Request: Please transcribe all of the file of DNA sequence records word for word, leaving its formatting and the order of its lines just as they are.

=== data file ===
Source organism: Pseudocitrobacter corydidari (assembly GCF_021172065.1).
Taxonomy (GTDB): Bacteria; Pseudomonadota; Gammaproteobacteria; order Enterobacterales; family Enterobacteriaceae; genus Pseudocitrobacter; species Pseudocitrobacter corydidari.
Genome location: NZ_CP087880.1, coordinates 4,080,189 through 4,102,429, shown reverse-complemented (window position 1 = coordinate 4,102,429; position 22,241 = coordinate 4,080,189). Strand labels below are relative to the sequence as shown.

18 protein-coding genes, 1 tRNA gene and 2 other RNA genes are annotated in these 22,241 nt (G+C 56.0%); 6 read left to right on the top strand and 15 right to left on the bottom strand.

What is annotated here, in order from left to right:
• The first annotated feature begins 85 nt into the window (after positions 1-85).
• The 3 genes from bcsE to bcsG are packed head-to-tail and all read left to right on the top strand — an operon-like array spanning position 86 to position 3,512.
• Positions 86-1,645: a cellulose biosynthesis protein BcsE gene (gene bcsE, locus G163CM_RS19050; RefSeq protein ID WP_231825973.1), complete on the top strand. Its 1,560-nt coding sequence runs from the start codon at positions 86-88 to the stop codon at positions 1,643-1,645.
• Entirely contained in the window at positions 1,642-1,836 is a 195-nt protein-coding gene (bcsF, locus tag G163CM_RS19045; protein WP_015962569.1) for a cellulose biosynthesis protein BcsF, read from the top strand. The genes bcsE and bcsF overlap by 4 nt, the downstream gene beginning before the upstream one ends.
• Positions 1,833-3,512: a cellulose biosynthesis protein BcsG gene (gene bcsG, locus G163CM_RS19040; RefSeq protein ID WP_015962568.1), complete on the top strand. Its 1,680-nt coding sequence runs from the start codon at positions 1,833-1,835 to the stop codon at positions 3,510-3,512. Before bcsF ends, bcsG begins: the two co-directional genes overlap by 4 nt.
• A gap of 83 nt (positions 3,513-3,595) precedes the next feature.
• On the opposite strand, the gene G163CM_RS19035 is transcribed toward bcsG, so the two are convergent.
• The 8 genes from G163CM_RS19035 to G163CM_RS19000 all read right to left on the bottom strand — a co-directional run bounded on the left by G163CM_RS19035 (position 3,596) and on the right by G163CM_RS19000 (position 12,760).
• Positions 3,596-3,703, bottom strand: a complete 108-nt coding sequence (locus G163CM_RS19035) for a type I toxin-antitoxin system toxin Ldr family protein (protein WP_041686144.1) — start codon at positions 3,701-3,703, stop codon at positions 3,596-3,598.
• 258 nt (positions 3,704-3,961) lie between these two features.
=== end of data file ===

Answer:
Source organism: Pseudocitrobacter corydidari (assembly GCF_021172065.1).
Taxonomy (GTDB): Bacteria; Pseudomonadota; Gammaproteobacteria; order Enterobacterales; family Enterobacteriaceae; genus Pseudocitrobacter; species Pseudocitrobacter corydidari.
Genome location: NZ_CP087880.1, coordinates 4,080,189 through 4,102,429, shown reverse-complemented (window position 1 = coordinate 4,102,429; position 22,241 = coordinate 4,080,189). Strand labels below are relative to the sequence as shown.

18 protein-coding genes, 1 tRNA gene and 2 other RNA genes are annotated in these 22,241 nt (G+C 56.0%); 6 read left to right on the top strand and 15 right to left on the bottom strand.

What is annotated here, in order from left to right:
• The first annotated feature begins 85 nt into the window (after positions 1-85).
• The 3 genes from bcsE to bcsG are packed head-to-tail and all read left to right on the top strand — an operon-like array spanning position 86 to position 3,512.
• Positions 86-1,645: a cellulose biosynthesis protein BcsE gene (gene bcsE, locus G163CM_RS19050; RefSeq protein ID WP_231825973.1), complete on the top strand. Its 1,560-nt coding sequence runs from the start codon at positions 86-88 to the stop codon at positions 1,643-1,645.
• Entirely contained in the window at positions 1,642-1,836 is a 195-nt protein-coding gene (bcsF, locus tag G163CM_RS19045; protein WP_015962569.1) for a cellulose biosynthesis protein BcsF, read from the top strand. The genes bcsE and bcsF overlap by 4 nt, the downstream gene beginning before the upstream one ends.
• Positions 1,833-3,512: a cellulose biosynthesis protein BcsG gene (gene bcsG, locus G163CM_RS19040; RefSeq protein ID WP_015962568.1), complete on the top strand. Its 1,680-nt coding sequence runs from the start codon at positions 1,833-1,835 to the stop codon at positions 3,510-3,512. Before bcsF ends, bcsG begins: the two co-directional genes overlap by 4 nt.
• A gap of 83 nt (positions 3,513-3,595) precedes the next feature.
• On the opposite strand, the gene G163CM_RS19035 is transcribed toward bcsG, so the two are convergent.
• The 8 genes from G163CM_RS19035 to G163CM_RS19000 all read right to left on the bottom strand — a co-directional run bounded on the left by G163CM_RS19035 (position 3,596) and on the right by G163CM_RS19000 (position 12,760).
• Positions 3,596-3,703, bottom strand: a complete 108-nt coding sequence (locus G163CM_RS19035) for a type I toxin-antitoxin system toxin Ldr family protein (protein WP_041686144.1) — start codon at positions 3,701-3,703, stop codon at positions 3,596-3,598.
• 258 nt (positions 3,704-3,961) lie between these two features.